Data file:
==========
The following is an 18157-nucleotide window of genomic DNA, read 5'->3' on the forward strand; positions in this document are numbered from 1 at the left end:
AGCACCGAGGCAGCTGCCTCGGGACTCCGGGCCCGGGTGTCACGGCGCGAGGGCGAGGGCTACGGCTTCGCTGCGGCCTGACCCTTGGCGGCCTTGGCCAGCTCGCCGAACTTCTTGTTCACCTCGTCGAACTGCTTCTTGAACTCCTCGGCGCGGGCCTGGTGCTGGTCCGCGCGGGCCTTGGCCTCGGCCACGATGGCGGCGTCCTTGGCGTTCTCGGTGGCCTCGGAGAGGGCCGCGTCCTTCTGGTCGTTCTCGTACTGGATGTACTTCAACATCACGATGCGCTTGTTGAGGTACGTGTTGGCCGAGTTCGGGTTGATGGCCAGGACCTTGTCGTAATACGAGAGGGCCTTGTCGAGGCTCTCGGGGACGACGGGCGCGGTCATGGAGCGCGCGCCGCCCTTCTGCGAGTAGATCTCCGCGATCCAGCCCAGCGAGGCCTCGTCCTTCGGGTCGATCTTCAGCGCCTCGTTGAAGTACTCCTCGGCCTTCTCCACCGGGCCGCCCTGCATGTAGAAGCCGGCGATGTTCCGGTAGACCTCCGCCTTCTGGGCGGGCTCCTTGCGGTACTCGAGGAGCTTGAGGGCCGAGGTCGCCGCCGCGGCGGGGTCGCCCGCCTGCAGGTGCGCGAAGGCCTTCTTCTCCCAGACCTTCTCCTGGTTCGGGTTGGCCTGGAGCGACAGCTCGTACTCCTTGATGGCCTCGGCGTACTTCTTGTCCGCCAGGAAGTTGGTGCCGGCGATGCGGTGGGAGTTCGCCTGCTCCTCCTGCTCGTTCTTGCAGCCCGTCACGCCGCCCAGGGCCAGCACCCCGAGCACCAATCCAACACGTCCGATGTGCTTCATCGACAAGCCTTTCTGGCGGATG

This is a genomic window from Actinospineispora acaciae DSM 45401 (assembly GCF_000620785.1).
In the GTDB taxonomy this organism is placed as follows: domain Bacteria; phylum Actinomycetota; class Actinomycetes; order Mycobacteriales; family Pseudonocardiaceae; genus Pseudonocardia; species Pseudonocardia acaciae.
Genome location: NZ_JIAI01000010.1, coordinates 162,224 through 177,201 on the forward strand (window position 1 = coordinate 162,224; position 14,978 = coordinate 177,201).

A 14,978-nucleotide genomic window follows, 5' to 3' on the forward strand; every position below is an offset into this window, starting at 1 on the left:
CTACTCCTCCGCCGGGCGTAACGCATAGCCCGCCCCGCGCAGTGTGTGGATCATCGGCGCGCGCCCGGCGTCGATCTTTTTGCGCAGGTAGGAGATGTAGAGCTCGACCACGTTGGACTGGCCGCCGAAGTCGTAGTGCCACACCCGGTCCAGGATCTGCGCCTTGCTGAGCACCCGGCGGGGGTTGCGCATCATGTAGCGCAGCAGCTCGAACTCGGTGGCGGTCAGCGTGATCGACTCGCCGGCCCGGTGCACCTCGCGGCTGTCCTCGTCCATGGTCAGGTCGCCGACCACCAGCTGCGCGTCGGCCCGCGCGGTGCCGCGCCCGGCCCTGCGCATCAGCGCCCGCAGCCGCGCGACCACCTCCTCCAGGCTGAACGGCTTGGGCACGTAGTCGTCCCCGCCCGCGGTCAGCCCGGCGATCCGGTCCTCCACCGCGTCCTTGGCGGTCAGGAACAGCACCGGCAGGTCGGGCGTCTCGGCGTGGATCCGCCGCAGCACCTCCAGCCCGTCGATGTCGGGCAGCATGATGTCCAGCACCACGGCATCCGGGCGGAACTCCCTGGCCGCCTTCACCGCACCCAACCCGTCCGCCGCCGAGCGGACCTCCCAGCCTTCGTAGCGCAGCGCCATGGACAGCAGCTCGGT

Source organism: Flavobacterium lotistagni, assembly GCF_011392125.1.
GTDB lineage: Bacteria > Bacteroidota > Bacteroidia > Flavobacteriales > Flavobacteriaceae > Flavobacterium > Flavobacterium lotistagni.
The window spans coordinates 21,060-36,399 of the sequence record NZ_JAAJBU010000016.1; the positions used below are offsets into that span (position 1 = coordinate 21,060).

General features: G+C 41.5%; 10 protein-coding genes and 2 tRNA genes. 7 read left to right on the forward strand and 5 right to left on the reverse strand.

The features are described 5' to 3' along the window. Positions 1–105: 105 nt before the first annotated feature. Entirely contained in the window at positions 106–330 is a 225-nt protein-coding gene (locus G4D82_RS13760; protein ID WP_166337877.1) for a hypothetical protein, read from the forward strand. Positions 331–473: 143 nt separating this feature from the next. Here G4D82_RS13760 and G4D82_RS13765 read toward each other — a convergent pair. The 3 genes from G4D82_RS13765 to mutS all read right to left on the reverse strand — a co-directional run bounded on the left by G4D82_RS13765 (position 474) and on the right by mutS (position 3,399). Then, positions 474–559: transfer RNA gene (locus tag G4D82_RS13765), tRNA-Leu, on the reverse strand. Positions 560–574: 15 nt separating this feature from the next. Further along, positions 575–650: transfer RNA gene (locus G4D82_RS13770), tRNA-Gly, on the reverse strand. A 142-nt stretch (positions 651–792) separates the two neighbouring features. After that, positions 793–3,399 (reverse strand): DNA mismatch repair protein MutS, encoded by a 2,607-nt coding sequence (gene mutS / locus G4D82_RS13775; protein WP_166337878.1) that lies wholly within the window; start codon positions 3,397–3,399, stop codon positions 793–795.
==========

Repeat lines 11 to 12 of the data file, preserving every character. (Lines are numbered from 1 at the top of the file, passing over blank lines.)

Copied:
General features: G+C 41.5%; 10 protein-coding genes and 2 tRNA genes. 7 read left to right on the forward strand and 5 right to left on the reverse strand.

The features are described 5' to 3' along the window. Positions 1–105: 105 nt before the first annotated feature. Entirely contained in the window at positions 106–330 is a 225-nt protein-coding gene (locus G4D82_RS13760; protein ID WP_166337877.1) for a hypothetical protein, read from the forward strand. Positions 331–473: 143 nt separating this feature from the next. Here G4D82_RS13760 and G4D82_RS13765 read toward each other — a convergent pair. The 3 genes from G4D82_RS13765 to mutS all read right to left on the reverse strand — a co-directional run bounded on the left by G4D82_RS13765 (position 474) and on the right by mutS (position 3,399). Then, positions 474–559: transfer RNA gene (locus tag G4D82_RS13765), tRNA-Leu, on the reverse strand. Positions 560–574: 15 nt separating this feature from the next. Further along, positions 575–650: transfer RNA gene (locus G4D82_RS13770), tRNA-Gly, on the reverse strand. A 142-nt stretch (positions 651–792) separates the two neighbouring features. After that, positions 793–3,399 (reverse strand): DNA mismatch repair protein MutS, encoded by a 2,607-nt coding sequence (gene mutS / locus G4D82_RS13775; protein WP_166337878.1) that lies wholly within the window; start codon positions 3,397–3,399, stop codon positions 793–795.